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HOME : Islamic Art : AS Collection 4 : Engraved Bronze Incense Burner
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Engraved Bronze Incense Burner - LO.878
Origin: Central Asia
Circa: 11th th Century AD to 12th th Century AD
Dimensions: 4" (10.2cm) high
Collection: Islamic Art
Medium: Bronze


Additional Information: AS
£9,000.00
Location: Great Britain
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Description
The bowl with a round flaring body and a flaring foot. The outside decorated on the rim by a row of dotted circles, below the rim a band of cursive script. Around the body a large register of roundels separated by ribbon motifs. The medallions featuring an intricate foliage pattern interspersed with openwork dots. The ribbed lower part of the body left bare.

The presence of dotted circles on the rim would seem to indicate Eastern Iran and Afghanistan as centres of manufacture for this low stem bowl. The openwork design furthermore could suggest its use as incense burner.

Metalwork in the Near East and Central Asia has always enjoyed a prestige beyond that of other applied arts such as ceramics and textiles. Major pieces were specially commissioned and often bear dedications to the princes and great nobles for whom they were made, together with the proudly inscribed names of their makers and decorators; their very durability and impressive appearance give them a high standing and dignity of their own. The best pieces were in bronze, either engraved, inlaid, overlaid or beaten in repousse', that is hammered out from behind of designs to appear in relief on the surface.

The roots of Islamic metalwork are to be found in Byzantium and Persia. In the early 7th century the Arabs took over these two great empires and absorbed local metal techniques and typologies, and contributed to a new development in metalwork by adding inscriptions in kufic script.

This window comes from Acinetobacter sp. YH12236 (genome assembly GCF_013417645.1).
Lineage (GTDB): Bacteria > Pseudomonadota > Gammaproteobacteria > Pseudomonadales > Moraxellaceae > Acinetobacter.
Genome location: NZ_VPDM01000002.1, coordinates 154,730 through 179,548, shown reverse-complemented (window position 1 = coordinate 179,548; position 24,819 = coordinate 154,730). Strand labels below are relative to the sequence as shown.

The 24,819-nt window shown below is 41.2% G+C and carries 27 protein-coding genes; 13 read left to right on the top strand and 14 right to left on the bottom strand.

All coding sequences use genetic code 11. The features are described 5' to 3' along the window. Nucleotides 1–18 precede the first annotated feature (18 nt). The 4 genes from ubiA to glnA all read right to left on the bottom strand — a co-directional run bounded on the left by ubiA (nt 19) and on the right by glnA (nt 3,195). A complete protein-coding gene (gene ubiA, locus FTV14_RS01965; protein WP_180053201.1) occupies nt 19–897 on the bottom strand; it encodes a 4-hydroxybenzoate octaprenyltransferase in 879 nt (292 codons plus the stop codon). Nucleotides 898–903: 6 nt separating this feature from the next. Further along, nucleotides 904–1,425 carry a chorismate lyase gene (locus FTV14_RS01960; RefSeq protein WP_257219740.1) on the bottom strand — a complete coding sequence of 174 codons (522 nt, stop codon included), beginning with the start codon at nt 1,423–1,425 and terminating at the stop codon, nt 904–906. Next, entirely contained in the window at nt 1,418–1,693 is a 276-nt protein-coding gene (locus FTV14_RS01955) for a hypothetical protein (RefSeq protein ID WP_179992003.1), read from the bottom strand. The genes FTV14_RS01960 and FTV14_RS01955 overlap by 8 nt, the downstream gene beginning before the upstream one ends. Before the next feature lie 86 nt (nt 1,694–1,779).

Not much is known of the art of metalwork in Persia and Central Asia in the early Islamic period, with the exception of few large dishes datable to the Ghaznavids, until the Seljuq period, when new forms started to appear, while lavish inlays and incrustation of gold, silver and copper crept onto the surface.

This cast quarternary bronze (high tin copper alloy) stem bowl in its simple yet refined decorative composure would seem to indicate a 12th century dating, possibly suggesting Transoxiana, rather than Iran, as its place of manufacture. LO.878. Brazier, cast bronze with engraved and openwork decoration. Widely opening globular body, resting on a low foot-ring, sloping and raised shoulder, wide round opening with a flat rim. The wider part of the body has extensive openwork formed by series of connected roundels which are presenting finely executed scrollwork. The areas between these roundels on top and below likewise have openwork The shoulder carries an epigraphic band written in Kufic style. The rim has series of punched-dotted circles. Central Asia, probably Uzbekistan, 12th – 13th century. Ht. Top diam. Base diam. Comparative material: This type of vessel, which is sometimes identified as a lamp, was also produced in pottery, of which both unglazed and glazed types are known. Cf. Johannes Kalter and Margareta Pavoloi, “Ceramics from the Ninth to the Twelfth Century, in Uzbekistan, London, 1997, pp.140-55. For pottery example also in Géza Fehérvári, Ceramics of the Islamic World in the Tareq Rajab Museum, London, 2000, no.179, p.148 for a green glazed example. Prof. Geza Fehervari Prof. Goedfrey King - (LO.878)

 

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